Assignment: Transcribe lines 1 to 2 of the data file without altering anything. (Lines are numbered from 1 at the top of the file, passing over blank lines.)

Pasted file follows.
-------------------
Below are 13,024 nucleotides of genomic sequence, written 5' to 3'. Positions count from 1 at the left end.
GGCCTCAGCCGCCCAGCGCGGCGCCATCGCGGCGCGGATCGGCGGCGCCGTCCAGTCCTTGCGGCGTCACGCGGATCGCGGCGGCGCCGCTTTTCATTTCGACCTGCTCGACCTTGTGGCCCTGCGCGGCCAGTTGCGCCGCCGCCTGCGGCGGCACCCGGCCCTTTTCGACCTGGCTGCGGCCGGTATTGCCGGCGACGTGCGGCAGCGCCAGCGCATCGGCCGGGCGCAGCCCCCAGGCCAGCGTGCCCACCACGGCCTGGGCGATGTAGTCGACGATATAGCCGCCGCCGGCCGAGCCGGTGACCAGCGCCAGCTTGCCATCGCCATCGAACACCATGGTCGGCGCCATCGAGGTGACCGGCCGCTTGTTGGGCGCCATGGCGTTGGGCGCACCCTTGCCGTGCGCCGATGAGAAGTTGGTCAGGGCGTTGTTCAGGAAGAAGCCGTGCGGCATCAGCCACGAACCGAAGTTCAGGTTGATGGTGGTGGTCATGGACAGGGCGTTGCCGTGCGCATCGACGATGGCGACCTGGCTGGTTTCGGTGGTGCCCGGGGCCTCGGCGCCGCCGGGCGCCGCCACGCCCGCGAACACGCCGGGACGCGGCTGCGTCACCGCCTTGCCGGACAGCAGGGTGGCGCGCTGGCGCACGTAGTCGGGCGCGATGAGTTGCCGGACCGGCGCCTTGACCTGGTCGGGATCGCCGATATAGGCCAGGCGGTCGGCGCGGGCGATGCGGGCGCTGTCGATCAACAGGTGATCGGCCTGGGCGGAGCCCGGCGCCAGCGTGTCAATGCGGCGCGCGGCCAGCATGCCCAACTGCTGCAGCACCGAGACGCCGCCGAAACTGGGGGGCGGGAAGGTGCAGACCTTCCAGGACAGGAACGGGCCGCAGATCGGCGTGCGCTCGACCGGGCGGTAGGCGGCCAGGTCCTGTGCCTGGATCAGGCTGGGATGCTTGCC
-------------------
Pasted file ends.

Below are 13,024 nucleotides of genomic sequence, written 5' to 3'. Positions count from 1 at the left end.
GGCCTCAGCCGCCCAGCGCGGCGCCATCGCGGCGCGGATCGGCGGCGCCGTCCAGTCCTTGCGGCGTCACGCGGATCGCGGCGGCGCCGCTTTTCATTTCGACCTGCTCGACCTTGTGGCCCTGCGCGGCCAGTTGCGCCGCCGCCTGCGGCGGCACCCGGCCCTTTTCGACCTGGCTGCGGCCGGTATTGCCGGCGACGTGCGGCAGCGCCAGCGCATCGGCCGGGCGCAGCCCCCAGGCCAGCGTGCCCACCACGGCCTGGGCGATGTAGTCGACGATATAGCCGCCGCCGGCCGAGCCGGTGACCAGCGCCAGCTTGCCATCGCCATCGAACACCATGGTCGGCGCCATCGAGGTGACCGGCCGCTTGTTGGGCGCCATGGCGTTGGGCGCACCCTTGCCGTGCGCCGATGAGAAGTTGGTCAGGGCGTTGTTCAGGAAGAAGCCGTGCGGCATCAGCCACGAACCGAAGTTCAGGTTGATGGTGGTGGTCATGGACAGGGCGTTGCCGTGCGCATCGACGATGGCGACCTGGCTGGTTTCGGTGGTGCCCGGGGCCTCGGCGCCGCCGGGCGCCGCCACGCCCGCGAACACGCCGGGACGCGGCTGCGTCACCGCCTTGCCGGACAGCAGGGTGGCGCGCTGGCGCACGTAGTCGGGCGCGATGAGTTGCCGGACCGGCGCCTTGACCTGGTCGGGATCGCCGATATAGGCCAGGCGGTCGGCGCGGGCGATGCGGGCGCTGTCGATCAACAGGTGATCGGCCTGGGCGGAGCCCGGCGCCAGCGTGTCAATGCGGCGCGCGGCCAGCATGCCCAACTGCTGCAGCACCGAGACGCCGCCGAAACTGGGGGGCGGGAAGGTGCAGACCTTCCAGGACAGGAACGGGCCGCAGATCGGCGTGCGCTCGACCGGGCGGTAGGCGGCCAGGTCCTGTGCCTGGATCAGGCTGGGATGCTTGCC